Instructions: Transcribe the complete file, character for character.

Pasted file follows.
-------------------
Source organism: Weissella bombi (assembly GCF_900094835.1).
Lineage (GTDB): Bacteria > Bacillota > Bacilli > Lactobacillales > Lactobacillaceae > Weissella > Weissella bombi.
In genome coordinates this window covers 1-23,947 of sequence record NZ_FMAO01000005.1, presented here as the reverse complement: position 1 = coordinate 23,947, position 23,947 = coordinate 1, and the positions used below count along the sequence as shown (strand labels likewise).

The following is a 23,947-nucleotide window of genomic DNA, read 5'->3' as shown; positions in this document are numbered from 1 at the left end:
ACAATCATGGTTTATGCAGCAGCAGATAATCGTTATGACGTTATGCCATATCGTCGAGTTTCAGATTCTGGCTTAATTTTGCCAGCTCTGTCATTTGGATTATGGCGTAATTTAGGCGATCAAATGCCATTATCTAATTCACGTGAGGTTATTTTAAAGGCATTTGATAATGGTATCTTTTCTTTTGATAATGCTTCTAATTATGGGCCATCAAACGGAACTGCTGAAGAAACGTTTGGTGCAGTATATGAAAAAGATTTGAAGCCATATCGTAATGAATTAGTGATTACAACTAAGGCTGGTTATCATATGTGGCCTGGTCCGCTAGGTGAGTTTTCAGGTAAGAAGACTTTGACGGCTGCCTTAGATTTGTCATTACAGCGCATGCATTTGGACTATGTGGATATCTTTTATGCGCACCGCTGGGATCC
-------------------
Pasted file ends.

Source organism: Weissella bombi (assembly GCF_900094835.1).
Lineage (GTDB): Bacteria > Bacillota > Bacilli > Lactobacillales > Lactobacillaceae > Weissella > Weissella bombi.
In genome coordinates this window covers 1-23,947 of sequence record NZ_FMAO01000005.1, presented here as the reverse complement: position 1 = coordinate 23,947, position 23,947 = coordinate 1, and the positions used below count along the sequence as shown (strand labels likewise).

The following is a 23,947-nucleotide window of genomic DNA, read 5'->3' as shown; positions in this document are numbered from 1 at the left end:
ACAATCATGGTTTATGCAGCAGCAGATAATCGTTATGACGTTATGCCATATCGTCGAGTTTCAGATTCTGGCTTAATTTTGCCAGCTCTGTCATTTGGATTATGGCGTAATTTAGGCGATCAAATGCCATTATCTAATTCACGTGAGGTTATTTTAAAGGCATTTGATAATGGTATCTTTTCTTTTGATAATGCTTCTAATTATGGGCCATCAAACGGAACTGCTGAAGAAACGTTTGGTGCAGTATATGAAAAAGATTTGAAGCCATATCGTAATGAATTAGTGATTACAACTAAGGCTGGTTATCATATGTGGCCTGGTCCGCTAGGTGAGTTTTCAGGTAAGAAGACTTTGACGGCTGCCTTAGATTTGTCATTACAGCGCATGCATTTGGACTATGTGGATATCTTTTATGCGCACCGCTGGGATCC